Many watch collectors consider the so-called Rolex “Paul Newman” Daytona their Holy Grail timepiece. In October, one fortunate (and, inevitably, wealthy) collector can become the owner of Paul Newman’s “Paul Newman.” The Rolex Cosmograph Daytona Ref. 6239 once owned by the actor who gave the model its enduring nickname will be the top lot at “Winning Icons: Legendary Watches of the 20th Century,” an auction of 50 rare, collectible watches held in New York by Phillips in Association with Bacs and Russo. Read on for more about the granddaddy of all Paul Newman Rolexes, as well as five other notable timepieces on the block.
The Rolex “Paul Newman” Daytona owned and worn by Paul Newman is far and away the most historically significant piece at Phillips’ inaugural New York auction, to be held on October 26 at the auction house’s New York saleroom. The watch is being auctioned for the first time ever, and is expected to fetch in excess of $1 million. Rolex nicknamed its Cosmograph chronograph watch “Daytona” in 1962, the same year that the brand became the official timekeeper of the prestigious Daytona 500 auto race. This timepiece was conceived expressly for racecar drivers, which explains why the tachymeter scale on the bezel is significantly larger than its counterparts on most other watches. Paul Newman, as many of his fans know, wasn’t just an actor but also a very successful racecar driver, who even had his own racing team in his heyday, and wore his own Daytona (Ref. 6239) while racing. In the 1980s, collectors gave the nickname “Paul Newman” to this style of Daytona, which can be recognized chiefly by the contrastingly colored seconds scale along the dial’s periphery.
The 49 other significant timepieces in the auction, all made before the turn of the 20th Century, represent an extraordinary catalog of watch manufacturers, including Patek Philippe and Rolex, as well as A. Lange & Söhne, Audemars Piguet, Breguet, Cartier, Omega, and Vacheron Constantin, and important independent watchmakers such as Philippe Dufour. Here are five highlights.
Patek Philippe Ref. 1518 Perpetual Calendar Chronograph (Estimate: $600,000 – $1,200,000)
Patek Philippe only made 281 pieces of this reference, the world’s first perpetual calendar chronograph produced in series. The vast majority are in yellow gold, along with just a rare few in rose gold, and only four known examples in stainless steel. This previously unknown watch, made circa 1951 — which comes fresh to the market from a descendant of the original owner — is one of those exceedingly rare rose-gold pieces.
Rolex Ref. 8171 “Luminous Padellone” (Estimate: $400,000 – $800,000)
This extremely rare stainless steel example of Rolex’s Reference 8171 is one of the most coveted vintage wristwatches ever made, by Rolex or any other manufacturer. Making this model even more special is its luminous dial and hands, one of the rarest types found on this reference. This triple calendar watch with a moon-phase has been preserved in remarkable condition.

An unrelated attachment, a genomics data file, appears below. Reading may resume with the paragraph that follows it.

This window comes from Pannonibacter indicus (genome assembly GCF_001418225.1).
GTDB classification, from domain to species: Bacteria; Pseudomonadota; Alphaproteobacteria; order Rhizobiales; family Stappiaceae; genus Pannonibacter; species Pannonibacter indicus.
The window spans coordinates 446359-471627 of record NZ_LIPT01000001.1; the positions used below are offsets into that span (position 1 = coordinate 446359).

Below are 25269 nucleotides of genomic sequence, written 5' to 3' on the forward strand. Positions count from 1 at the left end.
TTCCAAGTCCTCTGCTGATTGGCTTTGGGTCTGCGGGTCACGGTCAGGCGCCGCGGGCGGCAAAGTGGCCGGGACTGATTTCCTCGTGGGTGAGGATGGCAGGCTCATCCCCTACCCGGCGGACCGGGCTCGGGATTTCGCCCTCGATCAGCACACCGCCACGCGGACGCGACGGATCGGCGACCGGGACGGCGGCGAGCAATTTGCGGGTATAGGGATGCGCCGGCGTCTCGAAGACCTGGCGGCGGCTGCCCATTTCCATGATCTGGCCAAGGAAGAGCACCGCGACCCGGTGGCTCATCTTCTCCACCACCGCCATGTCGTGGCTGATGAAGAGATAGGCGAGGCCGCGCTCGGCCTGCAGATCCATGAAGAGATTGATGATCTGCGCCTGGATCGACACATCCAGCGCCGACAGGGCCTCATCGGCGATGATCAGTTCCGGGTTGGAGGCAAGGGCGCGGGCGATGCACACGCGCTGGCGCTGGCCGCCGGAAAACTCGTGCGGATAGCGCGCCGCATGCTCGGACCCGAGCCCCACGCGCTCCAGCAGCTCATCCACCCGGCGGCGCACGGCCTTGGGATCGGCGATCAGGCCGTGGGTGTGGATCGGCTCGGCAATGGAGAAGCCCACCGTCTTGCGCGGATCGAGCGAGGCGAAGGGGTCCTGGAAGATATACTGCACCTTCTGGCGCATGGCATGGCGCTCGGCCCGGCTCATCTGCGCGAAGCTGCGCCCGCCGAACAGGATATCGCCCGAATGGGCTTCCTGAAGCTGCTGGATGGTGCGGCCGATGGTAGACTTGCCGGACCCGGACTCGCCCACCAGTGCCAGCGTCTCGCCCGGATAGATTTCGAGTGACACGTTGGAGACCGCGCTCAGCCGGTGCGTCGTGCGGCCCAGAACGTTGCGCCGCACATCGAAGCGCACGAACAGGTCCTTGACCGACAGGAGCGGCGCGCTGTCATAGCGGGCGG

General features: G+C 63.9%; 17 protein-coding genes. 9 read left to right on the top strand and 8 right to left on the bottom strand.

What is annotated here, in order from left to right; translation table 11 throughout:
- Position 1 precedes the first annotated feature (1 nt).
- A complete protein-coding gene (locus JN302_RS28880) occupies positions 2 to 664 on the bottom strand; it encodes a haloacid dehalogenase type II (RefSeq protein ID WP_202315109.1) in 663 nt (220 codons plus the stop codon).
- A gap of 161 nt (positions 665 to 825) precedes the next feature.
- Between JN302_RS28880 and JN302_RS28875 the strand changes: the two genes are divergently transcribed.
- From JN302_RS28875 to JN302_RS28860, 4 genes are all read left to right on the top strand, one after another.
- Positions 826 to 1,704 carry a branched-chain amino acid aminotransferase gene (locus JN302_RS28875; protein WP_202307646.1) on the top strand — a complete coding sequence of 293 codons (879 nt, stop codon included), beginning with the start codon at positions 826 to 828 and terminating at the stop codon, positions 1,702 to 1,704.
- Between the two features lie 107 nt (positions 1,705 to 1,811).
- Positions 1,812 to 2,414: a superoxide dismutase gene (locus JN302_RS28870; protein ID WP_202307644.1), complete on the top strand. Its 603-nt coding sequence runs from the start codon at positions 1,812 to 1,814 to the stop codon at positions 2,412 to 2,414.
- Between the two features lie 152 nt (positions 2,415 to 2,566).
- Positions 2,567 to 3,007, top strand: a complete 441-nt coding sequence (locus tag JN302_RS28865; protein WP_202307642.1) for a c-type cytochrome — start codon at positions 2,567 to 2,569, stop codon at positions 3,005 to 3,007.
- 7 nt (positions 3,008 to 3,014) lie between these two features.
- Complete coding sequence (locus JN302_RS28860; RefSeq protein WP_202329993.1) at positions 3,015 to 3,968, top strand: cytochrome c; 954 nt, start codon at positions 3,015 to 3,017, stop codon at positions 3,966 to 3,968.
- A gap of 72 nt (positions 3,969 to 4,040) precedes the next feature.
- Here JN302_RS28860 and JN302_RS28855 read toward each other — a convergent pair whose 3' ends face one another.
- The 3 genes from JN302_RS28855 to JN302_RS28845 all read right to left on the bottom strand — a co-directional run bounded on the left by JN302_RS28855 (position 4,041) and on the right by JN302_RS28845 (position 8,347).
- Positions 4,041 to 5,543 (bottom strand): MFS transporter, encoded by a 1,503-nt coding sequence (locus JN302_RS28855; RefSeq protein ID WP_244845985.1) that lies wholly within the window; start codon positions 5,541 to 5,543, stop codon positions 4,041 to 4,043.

Audemars Piguet Ref. 5516 Perpetual Calendar ($300,000 – $600,000)
Audemars Piguet produced its Reference 5516 during the 1950s. The watch is notable not only for its modern day appeal, but also for its importance in the history of horology as the first perpetual calendar wristwatch with a leap year indication. Manufactured in 1957, the watch up for bid is of just nine examples ever made. Fresh to the market and preserved in excellent overall condition, the watch is in an 18k yellow gold case.
Vacheron Constantin Reference 4764 “Cioccolatone” (Estimate: $200,000 – $400,000)
One of barely a handful known in rose gold, this Vacheron Constantin “Ciccolatone” made circa 1958, is one of the best-preserved examples of the triple-calendar moon-phase Reference 4764 known to exist. The unpolished, barely worn case retains its original factory finishing throughout, helping to make this piece, according to Phillips, “one of the most important and desirable Vacheron Constantin wristwatches to be offered at auction in recent memory.”
Rolex Submariner “Big Crown” Ref. 6200 (Estimate: $250,000 – $500,000)
Another example of a “grail” watch for many collectors, this Rolex Submariner Reference 6200 was made in 1954 and features the rare and desirable “Explorer” 3-6-9 dial that marks it as a first-generation model, lacking both the Submariner signature and depth rating. This historic, stainless steel divers’ watch is fresh to the auction market and one of the very few examples of this reference to ever appear at auction.
Highlight pieces from the “Winning Icons” auction — including the headlining Paul Newman Daytona — will be on exhibition in Taipei (24 – 28 September), Hong Kong (30 September to 2 October), London (4 – 7 October), Seattle (10 October), Los Angeles (12-14 October), and New York (20-26 October).